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AI Batch Transcription Benchmark: Transcribing 1 Million+ Hours of Videos in just 7 days for $1800

Salad Technologies

AI batch transcription benchmark: Speech-to-text at scale

Building upon the inference benchmark of Parakeet TDT 1.1B for YouTube videos on SaladCloud and with our ongoing efforts to enhance the system architecture and implementation for batch jobs, we successfully transcribed over 66,000 hours of YouTube videos using a Salad container group consisting of 100 replicas running for 10 hours. Through this approach, we achieved a cost reduction of 1000-fold while maintaining the same level of accuracy as managed transcription services.

In this deep dive, we will delve into what the system architecture, performance/throughput, time and cost would look like if we were to transcribe 1 Million hours of YouTube videos. Prior to the test, we created the dataset based on publicly available videos on YouTube. This dataset comprises over 4 Million video URLs sourced from more than 5000 YouTube channels, amounting to approximately 1.6 million hours of content. For detailed methods on collecting and processing data from YouTube on SaladCloud, as well as the reference design and example code, please refer to the guide

System architecture for AI batch transcription pipeline

The transcription pipeline comprises:

  • Job Filler:  It filters, generates and injects jobs based on collected video URLs to the job queue. It also monitors the transcription pipeline process and ensures a consistent supply of tasks by replenishing them regularly.
  • Job Queue System: The job queue, like AWS SQS, keeps the video URLs and where to store the generated assets (Cloudflare R2 URLs) for the Salad nodes to retrieve and process.
  • YouTube and its CDN: YouTube utilizes a Global Content Delivery Network (CDN) to distribute content efficiently. The CDN edge servers are strategically dispersed across various geographical locations, serving content in close proximity to users, and enhancing the speed and performance of applications.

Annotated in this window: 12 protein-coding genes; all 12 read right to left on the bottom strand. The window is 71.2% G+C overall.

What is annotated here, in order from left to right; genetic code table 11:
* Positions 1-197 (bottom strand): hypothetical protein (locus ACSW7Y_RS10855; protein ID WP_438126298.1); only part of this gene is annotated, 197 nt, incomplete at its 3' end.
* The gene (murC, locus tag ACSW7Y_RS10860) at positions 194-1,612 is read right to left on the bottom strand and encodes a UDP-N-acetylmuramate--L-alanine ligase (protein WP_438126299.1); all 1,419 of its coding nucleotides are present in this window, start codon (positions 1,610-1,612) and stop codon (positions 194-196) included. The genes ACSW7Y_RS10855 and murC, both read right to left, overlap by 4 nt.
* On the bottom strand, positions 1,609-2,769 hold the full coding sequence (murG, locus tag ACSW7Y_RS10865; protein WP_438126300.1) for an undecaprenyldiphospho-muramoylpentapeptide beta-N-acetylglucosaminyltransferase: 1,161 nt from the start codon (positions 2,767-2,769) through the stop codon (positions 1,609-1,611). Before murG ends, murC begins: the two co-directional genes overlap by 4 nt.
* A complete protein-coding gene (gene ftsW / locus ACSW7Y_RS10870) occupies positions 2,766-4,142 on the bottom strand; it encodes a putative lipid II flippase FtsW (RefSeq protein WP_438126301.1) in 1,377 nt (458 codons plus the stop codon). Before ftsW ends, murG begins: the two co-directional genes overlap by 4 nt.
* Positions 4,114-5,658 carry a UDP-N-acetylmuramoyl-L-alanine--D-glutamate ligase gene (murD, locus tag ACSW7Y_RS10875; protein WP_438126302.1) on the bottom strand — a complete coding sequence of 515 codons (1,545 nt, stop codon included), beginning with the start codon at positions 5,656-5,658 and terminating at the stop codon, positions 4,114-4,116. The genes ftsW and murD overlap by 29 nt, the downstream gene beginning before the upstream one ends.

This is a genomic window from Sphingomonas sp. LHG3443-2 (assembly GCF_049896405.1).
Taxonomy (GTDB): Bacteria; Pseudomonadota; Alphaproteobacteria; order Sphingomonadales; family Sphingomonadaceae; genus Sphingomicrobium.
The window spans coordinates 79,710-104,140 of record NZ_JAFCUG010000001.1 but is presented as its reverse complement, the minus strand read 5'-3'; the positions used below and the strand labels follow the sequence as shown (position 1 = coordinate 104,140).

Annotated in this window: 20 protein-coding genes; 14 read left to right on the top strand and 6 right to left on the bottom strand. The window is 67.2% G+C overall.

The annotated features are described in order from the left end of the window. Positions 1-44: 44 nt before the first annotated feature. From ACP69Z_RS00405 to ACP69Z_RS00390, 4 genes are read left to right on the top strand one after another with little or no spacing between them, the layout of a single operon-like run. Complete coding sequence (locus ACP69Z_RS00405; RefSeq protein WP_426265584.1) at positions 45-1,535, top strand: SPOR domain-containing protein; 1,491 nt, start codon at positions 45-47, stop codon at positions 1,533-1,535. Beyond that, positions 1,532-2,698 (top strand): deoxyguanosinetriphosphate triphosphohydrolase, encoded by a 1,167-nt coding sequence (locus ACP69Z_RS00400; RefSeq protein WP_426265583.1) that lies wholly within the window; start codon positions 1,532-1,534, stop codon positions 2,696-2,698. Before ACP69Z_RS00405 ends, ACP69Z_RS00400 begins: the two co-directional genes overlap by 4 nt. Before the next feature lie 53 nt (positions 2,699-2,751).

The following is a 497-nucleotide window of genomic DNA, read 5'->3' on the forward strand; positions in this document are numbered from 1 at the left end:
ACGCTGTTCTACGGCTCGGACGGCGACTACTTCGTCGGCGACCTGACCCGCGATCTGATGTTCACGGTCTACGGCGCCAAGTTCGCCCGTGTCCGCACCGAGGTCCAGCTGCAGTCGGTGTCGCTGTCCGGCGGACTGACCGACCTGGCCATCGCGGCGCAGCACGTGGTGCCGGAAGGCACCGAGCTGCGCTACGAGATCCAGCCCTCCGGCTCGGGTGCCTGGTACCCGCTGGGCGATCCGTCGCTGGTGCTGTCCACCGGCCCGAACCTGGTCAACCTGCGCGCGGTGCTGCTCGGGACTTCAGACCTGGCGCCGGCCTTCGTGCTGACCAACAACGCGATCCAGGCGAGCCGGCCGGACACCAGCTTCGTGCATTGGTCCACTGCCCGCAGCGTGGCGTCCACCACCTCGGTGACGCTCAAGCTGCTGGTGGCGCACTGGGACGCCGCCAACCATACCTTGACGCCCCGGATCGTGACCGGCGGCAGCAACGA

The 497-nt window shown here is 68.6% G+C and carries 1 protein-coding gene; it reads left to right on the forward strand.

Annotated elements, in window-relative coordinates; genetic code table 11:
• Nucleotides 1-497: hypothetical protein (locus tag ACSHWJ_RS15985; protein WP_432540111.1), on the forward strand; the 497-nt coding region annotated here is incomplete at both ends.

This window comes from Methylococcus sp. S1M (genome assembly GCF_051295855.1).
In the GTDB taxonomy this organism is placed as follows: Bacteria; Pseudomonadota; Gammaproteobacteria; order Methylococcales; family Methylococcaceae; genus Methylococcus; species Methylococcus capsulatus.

• GPU Resource Pool and Global Distributed Network: Hundreds of Salad nodes, equipped with dedicated GPUs, are utilized for tasks such as downloading/uploading, pre-processing/post-processing and transcribing. These nodes assigned to GPU workloads are positioned within a global, high-speed distributed network infrastructure, and can effectively align with YouTube’s Global CDN, ensuring optimal system throughput.
  • Cloud Storage: Generated assets stored in Cloudflare R2, which is AWS S3-compatible and incurs zero egress fees.
  • Job Recording System: Job results, including YouTube video URLs, audio length, processing time, Cloudflare URLs, word count etc., are stored in NoSQL databases like AWS DynamoDB. 
  • Job Checker: Validates outcomes using both the metadata files and the job results. The videos that failed to be transcribed can be further analyzed and may be refilled to the pipeline for reprocessing. Then, delivers the final output based on some YouTube channels or search topics, potentially including index files containing YouTube video URLs paired with their corresponding transcript URLs on Cloudflare. This facilitates easy access to transcribed content for further analysis and utilization.